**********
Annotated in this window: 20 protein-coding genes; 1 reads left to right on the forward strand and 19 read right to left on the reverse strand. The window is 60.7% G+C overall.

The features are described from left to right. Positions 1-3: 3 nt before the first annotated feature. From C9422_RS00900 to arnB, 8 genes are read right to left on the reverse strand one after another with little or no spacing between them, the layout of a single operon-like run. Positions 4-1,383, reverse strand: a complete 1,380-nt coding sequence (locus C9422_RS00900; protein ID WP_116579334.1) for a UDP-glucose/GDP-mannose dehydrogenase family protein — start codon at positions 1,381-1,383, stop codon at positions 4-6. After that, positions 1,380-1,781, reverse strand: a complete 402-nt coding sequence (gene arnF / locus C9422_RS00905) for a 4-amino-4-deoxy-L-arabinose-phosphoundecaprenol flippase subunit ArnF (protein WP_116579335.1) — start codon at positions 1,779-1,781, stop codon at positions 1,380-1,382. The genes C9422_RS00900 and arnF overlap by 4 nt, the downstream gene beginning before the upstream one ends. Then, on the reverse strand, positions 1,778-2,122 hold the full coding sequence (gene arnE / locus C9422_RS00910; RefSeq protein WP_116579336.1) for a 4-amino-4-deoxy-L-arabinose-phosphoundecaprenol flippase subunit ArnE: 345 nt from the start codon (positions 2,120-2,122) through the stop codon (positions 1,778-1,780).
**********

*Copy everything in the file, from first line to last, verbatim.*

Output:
Annotated in this window: 20 protein-coding genes; 1 reads left to right on the forward strand and 19 read right to left on the reverse strand. The window is 60.7% G+C overall.

The features are described from left to right. Positions 1-3: 3 nt before the first annotated feature. From C9422_RS00900 to arnB, 8 genes are read right to left on the reverse strand one after another with little or no spacing between them, the layout of a single operon-like run. Positions 4-1,383, reverse strand: a complete 1,380-nt coding sequence (locus C9422_RS00900; protein ID WP_116579334.1) for a UDP-glucose/GDP-mannose dehydrogenase family protein — start codon at positions 1,381-1,383, stop codon at positions 4-6. After that, positions 1,380-1,781, reverse strand: a complete 402-nt coding sequence (gene arnF / locus C9422_RS00905) for a 4-amino-4-deoxy-L-arabinose-phosphoundecaprenol flippase subunit ArnF (protein WP_116579335.1) — start codon at positions 1,779-1,781, stop codon at positions 1,380-1,382. The genes C9422_RS00900 and arnF overlap by 4 nt, the downstream gene beginning before the upstream one ends. Then, on the reverse strand, positions 1,778-2,122 hold the full coding sequence (gene arnE / locus C9422_RS00910; RefSeq protein WP_116579336.1) for a 4-amino-4-deoxy-L-arabinose-phosphoundecaprenol flippase subunit ArnE: 345 nt from the start codon (positions 2,120-2,122) through the stop codon (positions 1,778-1,780).